im guessing you dont have a vacume pump. one who would have a pump would also have gauges and a cylinder of freon, and not have to buy a DIY kit.
Sorry, I should have explained more. Back when I was dealing with my 4-Month Nightmare (you can read about that in my Journal), the dips**ts at the dealer decided to remove my engine and disconnected my A/C compressor instead of simply moving it aside, so my system was completely bone dry already. During the reinstallation, I found my compressor was damaged, and it squealed badly just connected to the belt. So I figured that if I couldn't shut it up, there was no point in charging it, so I eBayed a junkyard one that had a 2 week warranty. From there (with no refrigerant in the system), I installed it with all new O-Rings, and then recharged the system myself with the DIY kit. Has been absolutely perfect since.

I even took my car to the shop a couple weeks later (because I thought that I should have it done "correctly") and advised them that I DIY charged it myself to make sure the compressor worked because I only have a two week warranty on it. Told them I wanted it vacuumed and recharged. They told me that I was already blowing very cold air, and they measured with a laser temp reader. The guy said it was blowing a few degrees colder than some other cars they've done, and said it was working just fine, no need to have it redone. That alone tells me that the DIY kits do work, and work well.

Quote:
so saying that, if your a/c pump is bad and you are trying to save $$$ yea install the new pump, o rings, and re connect your lines. the DIY kit is i waste of time and money!!!! take it to a shop. for around 65$ they will pull a vacume, recharge your sys, and throw in some dye and oil......... u have cold a/c
I agree. A shop is still the best place to have this done, ESPECIALLY if you can have it done for $65. Most reputable shops will charge up to $100 max. Since I knew what the problem of my A/C system was, I knew what I needed to replace, and charged it myself. And Like I've said before, it's blowing very cold air, and works perfectly. DIY WIN.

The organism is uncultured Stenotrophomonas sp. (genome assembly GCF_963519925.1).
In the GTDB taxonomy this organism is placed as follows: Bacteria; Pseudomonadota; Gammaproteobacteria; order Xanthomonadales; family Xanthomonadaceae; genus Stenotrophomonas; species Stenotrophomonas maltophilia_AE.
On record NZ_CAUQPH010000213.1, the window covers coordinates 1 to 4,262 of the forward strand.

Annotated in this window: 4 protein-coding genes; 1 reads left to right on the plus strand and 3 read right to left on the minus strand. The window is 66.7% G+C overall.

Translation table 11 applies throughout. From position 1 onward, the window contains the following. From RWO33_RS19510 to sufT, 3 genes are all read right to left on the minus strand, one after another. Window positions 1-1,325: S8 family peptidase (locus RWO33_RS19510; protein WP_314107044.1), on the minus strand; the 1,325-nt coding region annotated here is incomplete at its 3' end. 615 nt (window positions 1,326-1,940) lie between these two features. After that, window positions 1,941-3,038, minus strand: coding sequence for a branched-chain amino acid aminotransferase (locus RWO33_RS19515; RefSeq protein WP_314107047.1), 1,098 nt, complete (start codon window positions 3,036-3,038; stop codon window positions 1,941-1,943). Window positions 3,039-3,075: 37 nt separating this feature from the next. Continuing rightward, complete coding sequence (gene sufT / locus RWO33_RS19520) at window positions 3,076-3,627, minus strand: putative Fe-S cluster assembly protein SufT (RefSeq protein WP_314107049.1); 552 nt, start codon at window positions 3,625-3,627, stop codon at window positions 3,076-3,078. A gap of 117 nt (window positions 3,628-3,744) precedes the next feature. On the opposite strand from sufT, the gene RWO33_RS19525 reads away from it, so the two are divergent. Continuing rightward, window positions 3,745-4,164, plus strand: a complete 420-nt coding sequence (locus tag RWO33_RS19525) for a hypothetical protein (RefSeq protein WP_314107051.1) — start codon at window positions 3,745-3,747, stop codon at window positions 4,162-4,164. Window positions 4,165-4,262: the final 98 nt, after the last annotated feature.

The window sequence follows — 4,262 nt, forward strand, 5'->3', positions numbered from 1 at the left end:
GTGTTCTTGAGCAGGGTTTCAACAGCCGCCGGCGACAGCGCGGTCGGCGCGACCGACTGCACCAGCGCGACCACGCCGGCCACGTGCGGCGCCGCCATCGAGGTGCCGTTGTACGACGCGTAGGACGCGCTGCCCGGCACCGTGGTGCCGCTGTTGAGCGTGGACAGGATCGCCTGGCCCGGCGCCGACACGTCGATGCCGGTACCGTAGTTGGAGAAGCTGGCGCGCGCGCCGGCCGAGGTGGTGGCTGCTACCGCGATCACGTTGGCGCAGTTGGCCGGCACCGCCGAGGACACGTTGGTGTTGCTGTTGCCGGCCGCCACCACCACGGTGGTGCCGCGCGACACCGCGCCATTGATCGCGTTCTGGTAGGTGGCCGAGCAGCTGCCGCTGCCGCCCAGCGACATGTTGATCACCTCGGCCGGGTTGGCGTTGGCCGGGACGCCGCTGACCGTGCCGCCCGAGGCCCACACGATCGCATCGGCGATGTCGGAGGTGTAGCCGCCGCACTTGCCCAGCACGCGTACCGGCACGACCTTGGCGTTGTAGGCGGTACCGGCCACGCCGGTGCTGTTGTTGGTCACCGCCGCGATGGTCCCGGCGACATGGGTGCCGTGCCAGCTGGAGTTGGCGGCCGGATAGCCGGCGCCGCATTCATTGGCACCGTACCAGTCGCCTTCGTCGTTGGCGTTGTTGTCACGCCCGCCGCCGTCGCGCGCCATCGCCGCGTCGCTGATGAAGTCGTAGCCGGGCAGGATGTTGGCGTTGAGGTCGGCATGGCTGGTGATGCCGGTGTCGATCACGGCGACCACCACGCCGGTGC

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Last edited by Blue Fox; 06-12-2011 at 10:26 AM.
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post #11 of 14 (permalink) Old 06-12-2011, 08:45 PM
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^^ you really shouldn't refill a fully empty system with a DIY kit as those do not add the oil needed for the compressor. You really need to vacuum the system, add the oil, and then refill, or it is not going to last very long.

The DIY kits are terrible, they only give you one pressure value to base your charge off of, which usually ends up with overfilling the system (as you need to know the volume/weight that you're charging, not just the pressure!)

Really just bring it to a shop, 90-200$ is about the norm, depending on if theres a leak or not and if anything else needs to be done. I wouldn't trust jiffy lube to change my oil, so I wouldn't let them do the AC either, but your local one may be fine.

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post #12 of 14 (permalink) Old 06-12-2011, 10:40 PM
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^^ you really shouldn't refill a fully empty system with a DIY kit as those do not add the oil needed for the compressor. You really need to vacuum the system, add the oil, and then refill, or it is not going to last very long.

The DIY kits are terrible, they only give you one pressure value to base your charge off of, which usually ends up with overfilling the system (as you need to know the volume/weight that you're charging, not just the pressure!)

Really just bring it to a shop, 90-200$ is about the norm, depending on if theres a leak or not and if anything else needs to be done. I wouldn't trust jiffy lube to change my oil, so I wouldn't let them do the AC either, but your local one may be fine.
AMEN!

Also note, a/c epa laws very from state to state. Some state say "if a leak is found and the customer does not wish to repair it you must evac the refrigerant from the system" others have no rule, so every year you can just add more.

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post #13 of 14 (permalink) Old 08-18-2014, 12:30 PM
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Bringing back from the dead, but yes, I did that too over the weekend. Ordered a new condenser. Need to find some O-rings and then get it recharged. I was freaking out when the freon was spraying out of there.
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post #14 of 14 (permalink) Old 08-18-2014, 12:39 PM
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I'm a newbie. Just had my coolant tapped off on my '07. Never had touched it before w/74K. As soon as I left the garage (not Subaru), there was a noise that almost sounded like winshield wipers go back and forth. I turn off the AC and it goes away. It's intermittent. Could it be as simple as too much coolant? Or he screwed up a hose?